Education must be at the heart of Scotland’s recovery from coronavirus, Willie Rennie has insisted, as he told how the country needs hope and unity after a “decade of division”.
The Scottish Liberal Democrat leader also said that partnership working brought about by the Covid-19 crisis could help “turn the tide on the toxic atmosphere that has divided our country”.
He added that out of the “great adversity” of the virus “may come a little bit of hope”, and a “new politics for our country”.
Mr Rennie argued that politicians from different parties should come together to provide a “needle-sharp focus” on key issues, such as providing more green jobs, improving childcare and mental health services and education.
“At the heart of the recovery must be education,” he insisted.
He made the comments as he said that people had been left “exhausted” by the pandemic and “years of arguments” about Brexit and independence.
Mr Rennie, speaking at the Scottish Liberal Democrat autumn conference, added: “People want a bit of hope, of unity, of partnership.
“If the last decade was about what divides us.
“Let us make the next decade not just about what unites us but much more importantly about what makes our lives better.”
The Holyrood election in May will set the “direction of the country for the next decade”, he added.
And here he claimed his party could be an alternative to the “chaos” offered by both Boris Johnson’s Conservative government at Westminster, and by the SNP’s policy of independence.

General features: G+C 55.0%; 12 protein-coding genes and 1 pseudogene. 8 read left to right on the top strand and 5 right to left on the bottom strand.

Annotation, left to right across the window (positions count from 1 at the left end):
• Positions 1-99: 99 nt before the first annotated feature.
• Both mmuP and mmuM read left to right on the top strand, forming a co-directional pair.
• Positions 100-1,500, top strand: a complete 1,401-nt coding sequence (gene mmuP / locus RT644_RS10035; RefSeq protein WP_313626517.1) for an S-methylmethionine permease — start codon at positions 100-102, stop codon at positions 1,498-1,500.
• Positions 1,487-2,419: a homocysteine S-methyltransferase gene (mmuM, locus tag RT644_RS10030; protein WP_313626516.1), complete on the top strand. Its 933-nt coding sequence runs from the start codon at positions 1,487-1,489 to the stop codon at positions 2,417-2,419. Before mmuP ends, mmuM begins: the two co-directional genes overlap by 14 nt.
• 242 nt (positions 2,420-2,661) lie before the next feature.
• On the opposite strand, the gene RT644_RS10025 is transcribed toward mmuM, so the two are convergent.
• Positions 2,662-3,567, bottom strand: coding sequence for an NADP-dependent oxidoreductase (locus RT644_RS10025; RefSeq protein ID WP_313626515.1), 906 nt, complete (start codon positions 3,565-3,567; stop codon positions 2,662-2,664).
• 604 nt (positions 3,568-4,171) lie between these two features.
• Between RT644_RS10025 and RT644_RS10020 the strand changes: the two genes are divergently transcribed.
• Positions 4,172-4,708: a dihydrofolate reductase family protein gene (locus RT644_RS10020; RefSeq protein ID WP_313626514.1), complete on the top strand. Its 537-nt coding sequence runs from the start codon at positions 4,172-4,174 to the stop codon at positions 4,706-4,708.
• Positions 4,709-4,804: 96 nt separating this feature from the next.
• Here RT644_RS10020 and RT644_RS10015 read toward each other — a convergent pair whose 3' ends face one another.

Mr Rennie, speaking at the virtual conference, insisted: “The Liberal Democrats are a vehicle for change.
“A change from the decade of division with the Conservatives and SNP. Of Boris Johnson, of Alex Salmond, of independence, of Brexit.
“And for the next decade we don’t need to choose between the chaos of Boris Johnson and the chaos of independence.
“There is another way. The Scottish Liberal Democrats represent a third way. The third way means working in partnership.”
Calling for changes in education, he said: “I want to set out proposals to raise up Scottish education to be the best again.”
He said the system must be “overseen by people with current teaching experience”, calling for both the Scottish Qualifications Authority and Education Scotland to have more staff seconded in from schools and colleges.
He promised teachers will “lead a literacy task force to change the primary school curriculum to make sure that no child slips through the net on reading and writing”, and added that in secondary schools the Lib Dems would work to bring back back principal teachers for the STEM subjects subjects of science, technology, engineering and maths.
He called for a review of teacher pay and conditions and added: “By this time next year I want teacher-led education in place in Scotland.
“I want teachers to be at the centre of how we make Scottish education the best again.”
He also insisted Scotland needs an “industrial partnership for economic recovery” from coronavirus.
Mr Rennie went on to speak about how the pandemic had created a “moment of reckoning” for the care system.
Here he said there should be a “proper pay rise for care workers” as well as new “career structure to reward them, and give them all a career ladder that boosts their skills and pay at every step”.
Mr Rennie argued: “This should be the positive legacy from this pandemic. A social care system for elderly people, for sick people, for people in need, that we can all be proud of.”